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The Scripture Project

The Easter story bears witness that the risen Christ comes to the disciples in places of fear and despair.  They encounter the risen Christ in ways they do not expect or recognize—as a gardener, as a stranger who helps them make connections between their unsettling experience and the Hebrew scriptures. 

Their encounter with the risen Christ has to do with listening to stories, touching wounds, eating together…hard conversations.  Through these experiences the disciples’ hearts are warmed, they receive peace and the gift of the Spirit.  These experiences change the way the disciples live in the world. 

N.T. Wright says Easter is the Big Bang of new creation.  The Easter story is the opening chapter of the world’s rebirth.  Because of Easter, we see the world differently.  In the midst of suffering and brokenness, we believe that God is in the process of renewing all things.  God’s renewal begins with ourselves, and embraces plants, planets, and people. 

Our life together at Sunnyside is an extension of the Easter story.  As we pay attention to where we are, we encounter the God who raised Jesus from the dead—sometimes in surprising ways.  It happens as we listen to stories, eat together, touch wounds, engage in hard conversations, name our doubts and fears.  It happens as our hearts are warmed, as we receive the peace of Christ and the gift of the Spirit.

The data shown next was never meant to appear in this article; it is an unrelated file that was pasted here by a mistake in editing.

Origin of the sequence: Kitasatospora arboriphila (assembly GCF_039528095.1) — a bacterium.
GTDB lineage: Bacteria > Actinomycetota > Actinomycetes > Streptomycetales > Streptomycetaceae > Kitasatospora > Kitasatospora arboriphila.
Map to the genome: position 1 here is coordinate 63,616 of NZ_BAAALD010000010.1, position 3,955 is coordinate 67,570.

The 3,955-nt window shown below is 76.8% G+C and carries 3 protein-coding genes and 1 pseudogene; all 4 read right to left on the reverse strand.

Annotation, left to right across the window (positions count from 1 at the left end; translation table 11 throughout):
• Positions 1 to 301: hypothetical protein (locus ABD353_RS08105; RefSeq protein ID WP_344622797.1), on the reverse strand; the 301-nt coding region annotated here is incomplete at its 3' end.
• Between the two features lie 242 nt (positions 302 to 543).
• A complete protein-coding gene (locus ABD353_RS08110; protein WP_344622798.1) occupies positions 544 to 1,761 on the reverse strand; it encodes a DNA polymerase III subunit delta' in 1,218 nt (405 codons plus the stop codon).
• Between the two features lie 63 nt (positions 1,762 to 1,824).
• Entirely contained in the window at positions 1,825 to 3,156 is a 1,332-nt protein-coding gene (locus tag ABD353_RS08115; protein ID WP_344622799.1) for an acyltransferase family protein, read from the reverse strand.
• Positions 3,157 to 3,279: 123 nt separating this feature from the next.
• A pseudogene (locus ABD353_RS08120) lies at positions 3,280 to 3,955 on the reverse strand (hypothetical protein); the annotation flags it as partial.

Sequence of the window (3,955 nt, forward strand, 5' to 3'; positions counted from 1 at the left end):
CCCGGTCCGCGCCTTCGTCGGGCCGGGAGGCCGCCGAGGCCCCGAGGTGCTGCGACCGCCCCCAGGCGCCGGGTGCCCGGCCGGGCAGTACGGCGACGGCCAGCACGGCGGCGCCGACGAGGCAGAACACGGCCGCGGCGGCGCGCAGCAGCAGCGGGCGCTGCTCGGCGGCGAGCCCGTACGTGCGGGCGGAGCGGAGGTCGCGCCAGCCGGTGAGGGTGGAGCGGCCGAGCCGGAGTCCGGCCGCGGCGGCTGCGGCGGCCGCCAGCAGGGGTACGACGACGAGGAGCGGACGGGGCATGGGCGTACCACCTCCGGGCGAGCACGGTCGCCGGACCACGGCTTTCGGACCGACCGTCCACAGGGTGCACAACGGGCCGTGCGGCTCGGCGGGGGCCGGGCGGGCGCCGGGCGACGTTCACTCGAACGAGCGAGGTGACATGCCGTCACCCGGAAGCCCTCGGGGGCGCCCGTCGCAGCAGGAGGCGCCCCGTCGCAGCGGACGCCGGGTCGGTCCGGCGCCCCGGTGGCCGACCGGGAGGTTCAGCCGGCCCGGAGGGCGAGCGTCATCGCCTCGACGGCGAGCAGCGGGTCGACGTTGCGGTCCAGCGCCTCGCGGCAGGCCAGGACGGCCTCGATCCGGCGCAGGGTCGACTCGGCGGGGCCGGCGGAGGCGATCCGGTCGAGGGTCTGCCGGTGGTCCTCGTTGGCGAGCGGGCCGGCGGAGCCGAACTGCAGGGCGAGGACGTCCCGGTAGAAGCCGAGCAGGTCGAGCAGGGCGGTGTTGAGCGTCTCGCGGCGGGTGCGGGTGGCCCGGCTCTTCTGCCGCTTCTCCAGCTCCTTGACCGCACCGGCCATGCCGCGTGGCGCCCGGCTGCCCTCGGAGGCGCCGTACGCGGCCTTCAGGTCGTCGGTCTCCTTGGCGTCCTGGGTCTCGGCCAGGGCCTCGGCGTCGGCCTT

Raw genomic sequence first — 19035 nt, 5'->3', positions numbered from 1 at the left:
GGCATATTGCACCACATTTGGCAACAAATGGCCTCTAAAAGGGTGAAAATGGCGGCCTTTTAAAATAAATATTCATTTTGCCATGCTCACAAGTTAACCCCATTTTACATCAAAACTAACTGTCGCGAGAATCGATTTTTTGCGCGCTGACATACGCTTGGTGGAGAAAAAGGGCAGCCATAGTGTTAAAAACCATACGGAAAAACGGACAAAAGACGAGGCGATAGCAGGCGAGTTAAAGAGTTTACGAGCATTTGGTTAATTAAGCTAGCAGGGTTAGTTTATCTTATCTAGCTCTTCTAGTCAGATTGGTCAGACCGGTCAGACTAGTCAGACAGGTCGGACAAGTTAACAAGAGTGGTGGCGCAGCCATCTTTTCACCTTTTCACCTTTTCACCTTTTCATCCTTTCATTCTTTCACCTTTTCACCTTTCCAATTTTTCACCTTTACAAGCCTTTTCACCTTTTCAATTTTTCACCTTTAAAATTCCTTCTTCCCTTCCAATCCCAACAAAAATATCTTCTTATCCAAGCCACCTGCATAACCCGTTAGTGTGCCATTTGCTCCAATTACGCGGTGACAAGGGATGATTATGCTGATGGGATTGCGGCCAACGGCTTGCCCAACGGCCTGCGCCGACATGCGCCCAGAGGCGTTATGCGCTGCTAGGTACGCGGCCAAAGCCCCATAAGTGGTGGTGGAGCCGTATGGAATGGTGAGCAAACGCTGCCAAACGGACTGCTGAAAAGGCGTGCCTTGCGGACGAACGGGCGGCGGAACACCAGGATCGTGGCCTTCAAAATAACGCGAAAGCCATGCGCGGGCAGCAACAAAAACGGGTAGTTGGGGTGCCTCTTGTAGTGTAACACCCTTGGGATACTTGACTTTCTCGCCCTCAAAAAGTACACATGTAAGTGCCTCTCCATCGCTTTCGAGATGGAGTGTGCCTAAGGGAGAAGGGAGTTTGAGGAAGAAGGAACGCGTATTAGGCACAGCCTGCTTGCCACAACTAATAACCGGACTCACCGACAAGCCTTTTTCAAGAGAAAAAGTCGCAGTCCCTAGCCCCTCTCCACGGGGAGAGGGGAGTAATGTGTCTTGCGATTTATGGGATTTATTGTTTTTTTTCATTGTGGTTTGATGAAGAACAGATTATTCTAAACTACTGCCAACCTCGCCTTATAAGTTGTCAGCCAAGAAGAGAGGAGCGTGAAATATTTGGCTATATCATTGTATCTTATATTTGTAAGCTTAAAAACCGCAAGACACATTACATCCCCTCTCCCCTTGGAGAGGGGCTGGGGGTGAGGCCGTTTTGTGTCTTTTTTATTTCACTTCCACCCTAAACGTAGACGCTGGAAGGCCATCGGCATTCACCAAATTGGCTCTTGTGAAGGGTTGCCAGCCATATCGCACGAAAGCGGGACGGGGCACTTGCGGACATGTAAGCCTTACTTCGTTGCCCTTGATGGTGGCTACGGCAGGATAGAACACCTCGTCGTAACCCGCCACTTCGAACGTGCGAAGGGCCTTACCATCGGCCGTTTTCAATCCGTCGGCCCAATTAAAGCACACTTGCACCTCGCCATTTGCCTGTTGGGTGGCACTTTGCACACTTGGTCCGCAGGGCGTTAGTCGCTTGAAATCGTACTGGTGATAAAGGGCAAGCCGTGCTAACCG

One of the important ways we listen to stories is by reading scripture together.  For Anabaptists, this is a core value and practice.  Reading together helps us discover who we are and what God is calling us to be.  This brings me to the topic at hand—The Scripture Project. 

So what is the Scripture Project?  The Scripture Project is, very simply, a way of helping us reflect on the importance of scripture for our lives.  The Scripture Project will also be the focus of our worship during the summer months.  In order for that to take shape, I invite each of us to take some time to reflect on and respond to any or all of the following questions.   You may send your responses to me by May 12 via email or on paper. 

Questions:

1.  What scripture texts or biblical stories have been particularly meaningful to you at different times/stages of your life?  (Feel free to include as few or as many as you like)

2.  Which texts, stories, words, images of God or themes in scripture are particularly meaningful in your life right now? 

3.  How has scripture influenced the way you see yourself, others, God? 

4.  Has the way you read scripture changed over the years?  If so, how?  What life experiences have impacted the way you read scripture as a whole, or certain passages? 

5.  What do you find to be the most challenging or difficult about reading scripture?  What parts of scripture are the most troubling?  What gives you the most hope?

The Scripture Project is intended to help us think about how our story is connected with God’s story—wherever we have come from.  Whether reading scripture is a habit you have developed over a lifetime, or whether you are new to scripture and the practice of reading together in Christian community, the invitation is to enter in with expectancy that God will speak to your life through scripture. 

Peace be with each of you,

Brian

Season of Easter 2013

 

 

 

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